Black Panther: The Man Without Fear #515

A comic review article by: Ray Tate
Black Panther continues his battle against the electrically powered Vlad the Impaler, a little fish in Kingpin's big lake.

Black Panther wasn't horrible. The book still hasn't a reason to exist, but David Liss actually bothers to distinguish the Panther from every other generic crime fighter. Huntress comes to mind.

After losing the life of a hostage, the Panther finally wakes up and remembers that he was a science-based champion. The former ruler of Wakanda is an extended family member of the Fantastic Four, and during Civil War he reformed the team with Ben, Johnny and his wife Storm. Anyways. T'Challa was just as likely to use robots as stealth in his fight against evil. Liss even injects humor in the Panther's dialogue when our scientist hero purchases parts for his Mr. Wizard project.

Despite Black Panther's escalation of the game, Man Without Fear still feels like a hollow exercise. The two female characters for instance add little to the story. Iris the social worker comes off as a libidinous Gladys Kravitz: "Abner! Abner! What's that hunk of chocolate up to now!" He's married lady. Back off. Sophia, on the other hand, is wasted as the Panther's third tier woman-friend. She should be developed as the star of a mystery or thriller series. In Black Panther, she undermines the power the main character is supposed to resonate, but she doesn't do anything productive. She catches your attention because she puts together the facts.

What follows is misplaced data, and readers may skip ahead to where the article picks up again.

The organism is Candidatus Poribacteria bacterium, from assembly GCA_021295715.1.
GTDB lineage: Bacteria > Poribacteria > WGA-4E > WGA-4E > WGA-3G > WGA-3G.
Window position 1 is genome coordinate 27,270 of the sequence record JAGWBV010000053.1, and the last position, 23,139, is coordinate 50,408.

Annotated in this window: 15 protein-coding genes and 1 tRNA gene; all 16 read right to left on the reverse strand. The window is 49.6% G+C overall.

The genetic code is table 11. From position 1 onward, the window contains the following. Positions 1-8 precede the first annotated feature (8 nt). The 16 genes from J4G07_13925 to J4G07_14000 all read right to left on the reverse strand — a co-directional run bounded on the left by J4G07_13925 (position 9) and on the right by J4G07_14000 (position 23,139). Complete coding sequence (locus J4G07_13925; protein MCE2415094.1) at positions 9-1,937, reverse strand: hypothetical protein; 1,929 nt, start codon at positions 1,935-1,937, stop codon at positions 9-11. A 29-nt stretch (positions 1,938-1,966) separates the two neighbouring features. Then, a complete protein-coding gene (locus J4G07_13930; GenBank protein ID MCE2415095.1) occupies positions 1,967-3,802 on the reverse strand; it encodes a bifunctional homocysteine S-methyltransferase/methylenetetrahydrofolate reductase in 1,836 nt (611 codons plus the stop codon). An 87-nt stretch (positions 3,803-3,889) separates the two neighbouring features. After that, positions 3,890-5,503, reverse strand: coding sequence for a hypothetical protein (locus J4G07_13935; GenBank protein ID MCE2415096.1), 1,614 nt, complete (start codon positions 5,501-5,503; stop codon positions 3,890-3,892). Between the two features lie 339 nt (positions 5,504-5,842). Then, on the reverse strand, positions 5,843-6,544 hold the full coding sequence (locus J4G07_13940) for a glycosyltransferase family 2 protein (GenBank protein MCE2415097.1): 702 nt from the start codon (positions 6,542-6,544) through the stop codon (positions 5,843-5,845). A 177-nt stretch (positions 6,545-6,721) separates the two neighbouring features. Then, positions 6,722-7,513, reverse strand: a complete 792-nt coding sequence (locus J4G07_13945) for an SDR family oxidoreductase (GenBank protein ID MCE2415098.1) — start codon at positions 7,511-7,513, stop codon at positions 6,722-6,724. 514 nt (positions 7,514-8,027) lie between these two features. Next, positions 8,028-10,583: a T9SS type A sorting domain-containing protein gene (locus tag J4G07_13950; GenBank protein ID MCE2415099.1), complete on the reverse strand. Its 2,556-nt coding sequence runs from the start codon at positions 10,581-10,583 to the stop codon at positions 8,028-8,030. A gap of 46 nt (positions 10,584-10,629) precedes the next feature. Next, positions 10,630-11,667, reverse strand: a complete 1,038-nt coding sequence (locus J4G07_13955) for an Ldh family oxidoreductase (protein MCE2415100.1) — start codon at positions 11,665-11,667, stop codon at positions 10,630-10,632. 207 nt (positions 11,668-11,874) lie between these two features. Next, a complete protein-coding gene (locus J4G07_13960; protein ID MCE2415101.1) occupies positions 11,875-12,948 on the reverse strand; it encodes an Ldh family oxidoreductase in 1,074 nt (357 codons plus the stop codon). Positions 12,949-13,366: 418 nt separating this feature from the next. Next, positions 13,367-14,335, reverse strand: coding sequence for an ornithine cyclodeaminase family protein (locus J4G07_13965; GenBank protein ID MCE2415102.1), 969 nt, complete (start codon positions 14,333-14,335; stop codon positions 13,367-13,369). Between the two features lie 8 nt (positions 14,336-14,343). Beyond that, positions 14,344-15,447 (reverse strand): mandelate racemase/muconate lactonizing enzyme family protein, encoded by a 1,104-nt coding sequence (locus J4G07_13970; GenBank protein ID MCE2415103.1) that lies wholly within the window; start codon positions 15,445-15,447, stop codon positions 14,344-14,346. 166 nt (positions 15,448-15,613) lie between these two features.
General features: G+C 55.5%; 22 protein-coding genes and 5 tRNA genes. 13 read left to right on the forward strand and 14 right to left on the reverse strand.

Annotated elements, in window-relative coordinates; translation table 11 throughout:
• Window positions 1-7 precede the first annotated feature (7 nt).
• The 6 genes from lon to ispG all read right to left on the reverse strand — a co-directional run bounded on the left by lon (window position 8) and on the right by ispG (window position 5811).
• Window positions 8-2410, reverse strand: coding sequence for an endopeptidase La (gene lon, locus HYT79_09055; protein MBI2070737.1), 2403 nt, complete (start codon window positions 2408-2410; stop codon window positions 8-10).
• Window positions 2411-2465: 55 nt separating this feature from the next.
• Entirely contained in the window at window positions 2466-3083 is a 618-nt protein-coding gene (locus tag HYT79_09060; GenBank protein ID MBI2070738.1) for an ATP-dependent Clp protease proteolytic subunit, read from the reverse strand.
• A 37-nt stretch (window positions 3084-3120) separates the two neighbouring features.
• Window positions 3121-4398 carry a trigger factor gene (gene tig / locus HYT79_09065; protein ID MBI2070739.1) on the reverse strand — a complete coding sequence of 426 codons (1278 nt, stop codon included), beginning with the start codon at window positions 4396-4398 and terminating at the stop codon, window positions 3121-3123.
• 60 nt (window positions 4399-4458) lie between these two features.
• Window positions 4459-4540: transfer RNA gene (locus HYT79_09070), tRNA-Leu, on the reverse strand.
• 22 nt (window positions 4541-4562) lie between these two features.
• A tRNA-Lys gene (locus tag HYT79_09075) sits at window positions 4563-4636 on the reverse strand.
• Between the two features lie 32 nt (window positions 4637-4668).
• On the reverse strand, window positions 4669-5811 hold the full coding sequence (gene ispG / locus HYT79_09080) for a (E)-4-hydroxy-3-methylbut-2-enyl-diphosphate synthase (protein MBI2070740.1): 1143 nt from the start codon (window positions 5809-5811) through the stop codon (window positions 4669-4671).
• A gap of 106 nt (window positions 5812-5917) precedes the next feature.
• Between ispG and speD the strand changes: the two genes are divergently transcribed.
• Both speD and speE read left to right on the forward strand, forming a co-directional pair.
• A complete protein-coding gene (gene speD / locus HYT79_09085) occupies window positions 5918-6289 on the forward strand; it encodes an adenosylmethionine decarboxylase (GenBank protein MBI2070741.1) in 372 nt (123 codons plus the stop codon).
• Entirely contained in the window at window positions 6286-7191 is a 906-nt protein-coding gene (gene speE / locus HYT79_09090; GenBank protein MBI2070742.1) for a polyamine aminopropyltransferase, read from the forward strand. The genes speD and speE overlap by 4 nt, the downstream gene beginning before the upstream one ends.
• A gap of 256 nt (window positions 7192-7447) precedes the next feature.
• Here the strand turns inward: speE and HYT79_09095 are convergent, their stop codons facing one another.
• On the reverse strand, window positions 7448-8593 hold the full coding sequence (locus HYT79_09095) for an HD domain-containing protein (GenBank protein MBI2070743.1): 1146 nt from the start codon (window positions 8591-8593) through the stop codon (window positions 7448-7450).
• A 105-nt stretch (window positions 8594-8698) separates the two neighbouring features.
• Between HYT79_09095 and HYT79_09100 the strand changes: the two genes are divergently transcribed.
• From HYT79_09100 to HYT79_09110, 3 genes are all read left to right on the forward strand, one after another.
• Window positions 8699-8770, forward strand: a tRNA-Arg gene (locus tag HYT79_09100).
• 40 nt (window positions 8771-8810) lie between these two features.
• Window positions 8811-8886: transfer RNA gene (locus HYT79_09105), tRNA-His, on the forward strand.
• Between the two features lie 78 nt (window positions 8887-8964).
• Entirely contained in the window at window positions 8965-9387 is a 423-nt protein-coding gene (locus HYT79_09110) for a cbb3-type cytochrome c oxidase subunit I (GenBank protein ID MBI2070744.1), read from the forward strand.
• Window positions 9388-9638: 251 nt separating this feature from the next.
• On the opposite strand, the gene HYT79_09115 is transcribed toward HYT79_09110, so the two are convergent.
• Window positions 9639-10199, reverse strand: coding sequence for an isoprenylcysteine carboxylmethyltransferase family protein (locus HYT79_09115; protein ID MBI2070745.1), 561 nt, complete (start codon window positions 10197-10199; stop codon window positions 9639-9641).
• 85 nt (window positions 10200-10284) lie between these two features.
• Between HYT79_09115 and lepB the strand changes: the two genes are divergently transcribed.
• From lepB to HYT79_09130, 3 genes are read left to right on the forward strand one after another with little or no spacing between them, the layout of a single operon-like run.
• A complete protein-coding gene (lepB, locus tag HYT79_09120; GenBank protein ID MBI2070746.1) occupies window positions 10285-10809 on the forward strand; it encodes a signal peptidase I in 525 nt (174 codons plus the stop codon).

Vlad the Impaler impressed me in his premiere, but Liss decays him to standard villainy. I can't understand why the Panther doesn't just purchase a .45 revolver and a bunch of rubber bullets. Vlad's powers are electrically based. If Elektra had inherited Hell's Kitchen, she would have skewered him with insulated sais during their first encounter. The Panther just looks like he's dragging his paws.

Breaking the repetition, Liss incorporates a plot twist that makes little sense. First, he taints a potentially bona fide good character. I suppose his point is that in Hell's Kitchen, every higher strata has been eaten away by corruption. The exemplar of this rot crafts ludicrous pseudoscience that lowers Black Panther to Z-Grade Mystery Science Theater experiment.

Rumor has it that Francesco Francavilla will soon be leaving Man Without Fear, and I say good for him. He deserves so much more than being the swim bladder of a dying shark. The art's so damn impressive that that you can almost forget just how bad Black Panther is. Almost.

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